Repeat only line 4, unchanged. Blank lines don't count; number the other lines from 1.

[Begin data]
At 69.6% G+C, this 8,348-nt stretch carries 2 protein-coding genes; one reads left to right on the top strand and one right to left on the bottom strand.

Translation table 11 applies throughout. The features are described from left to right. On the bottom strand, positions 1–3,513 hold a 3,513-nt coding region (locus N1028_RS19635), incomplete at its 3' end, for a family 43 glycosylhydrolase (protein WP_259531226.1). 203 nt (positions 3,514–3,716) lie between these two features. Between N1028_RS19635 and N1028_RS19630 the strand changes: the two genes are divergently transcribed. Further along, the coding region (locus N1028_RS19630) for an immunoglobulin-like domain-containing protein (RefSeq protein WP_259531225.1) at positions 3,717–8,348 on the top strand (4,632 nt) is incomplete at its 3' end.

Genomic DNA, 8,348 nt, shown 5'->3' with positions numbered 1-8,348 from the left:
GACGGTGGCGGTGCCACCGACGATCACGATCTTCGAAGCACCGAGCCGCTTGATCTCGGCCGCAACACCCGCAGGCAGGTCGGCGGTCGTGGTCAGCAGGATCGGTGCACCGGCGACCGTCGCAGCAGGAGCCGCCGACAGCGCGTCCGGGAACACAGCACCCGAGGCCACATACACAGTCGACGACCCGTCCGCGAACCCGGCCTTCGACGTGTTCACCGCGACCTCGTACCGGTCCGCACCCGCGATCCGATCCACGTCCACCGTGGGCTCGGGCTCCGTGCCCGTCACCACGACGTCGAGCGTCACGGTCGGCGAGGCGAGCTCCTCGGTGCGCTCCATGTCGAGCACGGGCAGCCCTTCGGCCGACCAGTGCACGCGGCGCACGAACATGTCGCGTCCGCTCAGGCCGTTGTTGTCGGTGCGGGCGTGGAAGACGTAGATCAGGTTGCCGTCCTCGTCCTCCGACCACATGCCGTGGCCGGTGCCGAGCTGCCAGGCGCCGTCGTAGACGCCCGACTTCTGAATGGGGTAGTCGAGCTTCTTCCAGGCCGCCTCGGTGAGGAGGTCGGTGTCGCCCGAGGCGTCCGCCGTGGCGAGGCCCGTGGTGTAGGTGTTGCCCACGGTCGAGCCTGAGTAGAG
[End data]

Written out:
GACGGTGGCGGTGCCACCGACGATCACGATCTTCGAAGCACCGAGCCGCTTGATCTCGGCCGCAACACCCGCAGGCAGGTCGGCGGTCGTGGTCAGCAGGATCGGTGCACCGGCGACCGTCGCAGCAGGAGCCGCCGACAGCGCGTCCGGGAACACAGCACCCGAGGCCACATACACAGTCGACGACCCGTCCGCGAACCCGGCCTTCGACGTGTTCACCGCGACCTCGTACCGGTCCGCACCCGCGATCCGATCCACGTCCACCGTGGGCTCGGGCTCCGTGCCCGTCACCACGACGTCGAGCGTCACGGTCGGCGAGGCGAGCTCCTCGGTGCGCTCCATGTCGAGCACGGGCAGCCCTTCGGCCGACCAGTGCACGCGGCGCACGAACATGTCGCGTCCGCTCAGGCCGTTGTTGTCGGTGCGGGCGTGGAAGACGTAGATCAGGTTGCCGTCCTCGTCCTCCGACCACATGCCGTGGCCGGTGCCGAGCTGCCAGGCGCCGTCGTAGACGCCCGACTTCTGAATGGGGTAGTCGAGCTTCTTCCAGGCCGCCTCGGTGAGGAGGTCGGTGTCGCCCGAGGCGTCCGCCGTGGCGAGGCCCGTGGTGTAGGTGTTGCCCACGGTCGAGCCTGAGTAGAG